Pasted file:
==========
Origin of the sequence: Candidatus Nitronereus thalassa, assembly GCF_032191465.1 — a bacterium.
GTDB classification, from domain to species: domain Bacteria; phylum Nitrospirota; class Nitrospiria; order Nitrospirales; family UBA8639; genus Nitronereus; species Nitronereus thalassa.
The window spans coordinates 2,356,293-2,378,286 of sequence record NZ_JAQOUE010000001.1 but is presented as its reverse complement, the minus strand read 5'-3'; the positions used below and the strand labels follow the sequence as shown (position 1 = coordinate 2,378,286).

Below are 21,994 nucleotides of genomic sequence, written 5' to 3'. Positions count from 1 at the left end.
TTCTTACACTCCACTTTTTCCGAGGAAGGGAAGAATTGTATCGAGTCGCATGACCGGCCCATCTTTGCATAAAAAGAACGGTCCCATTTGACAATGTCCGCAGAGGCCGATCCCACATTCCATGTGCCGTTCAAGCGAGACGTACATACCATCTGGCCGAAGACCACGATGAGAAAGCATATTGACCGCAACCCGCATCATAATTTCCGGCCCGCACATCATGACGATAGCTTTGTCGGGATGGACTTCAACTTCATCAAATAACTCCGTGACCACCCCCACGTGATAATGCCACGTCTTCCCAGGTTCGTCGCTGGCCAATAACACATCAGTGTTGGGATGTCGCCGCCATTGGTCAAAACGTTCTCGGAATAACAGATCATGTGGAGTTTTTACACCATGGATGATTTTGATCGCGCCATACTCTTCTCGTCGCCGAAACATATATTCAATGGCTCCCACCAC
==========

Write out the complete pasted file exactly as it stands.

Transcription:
Origin of the sequence: Candidatus Nitronereus thalassa, assembly GCF_032191465.1 — a bacterium.
GTDB classification, from domain to species: domain Bacteria; phylum Nitrospirota; class Nitrospiria; order Nitrospirales; family UBA8639; genus Nitronereus; species Nitronereus thalassa.
The window spans coordinates 2,356,293-2,378,286 of sequence record NZ_JAQOUE010000001.1 but is presented as its reverse complement, the minus strand read 5'-3'; the positions used below and the strand labels follow the sequence as shown (position 1 = coordinate 2,378,286).

Below are 21,994 nucleotides of genomic sequence, written 5' to 3'. Positions count from 1 at the left end.
TTCTTACACTCCACTTTTTCCGAGGAAGGGAAGAATTGTATCGAGTCGCATGACCGGCCCATCTTTGCATAAAAAGAACGGTCCCATTTGACAATGTCCGCAGAGGCCGATCCCACATTCCATGTGCCGTTCAAGCGAGACGTACATACCATCTGGCCGAAGACCACGATGAGAAAGCATATTGACCGCAACCCGCATCATAATTTCCGGCCCGCACATCATGACGATAGCTTTGTCGGGATGGACTTCAACTTCATCAAATAACTCCGTGACCACCCCCACGTGATAATGCCACGTCTTCCCAGGTTCGTCGCTGGCCAATAACACATCAGTGTTGGGATGTCGCCGCCATTGGTCAAAACGTTCTCGGAATAACAGATCATGTGGAGTTTTTACACCATGGATGATTTTGATCGCGCCATACTCTTCTCGTCGCCGAAACATATATTCAATGGCTCCCACCAC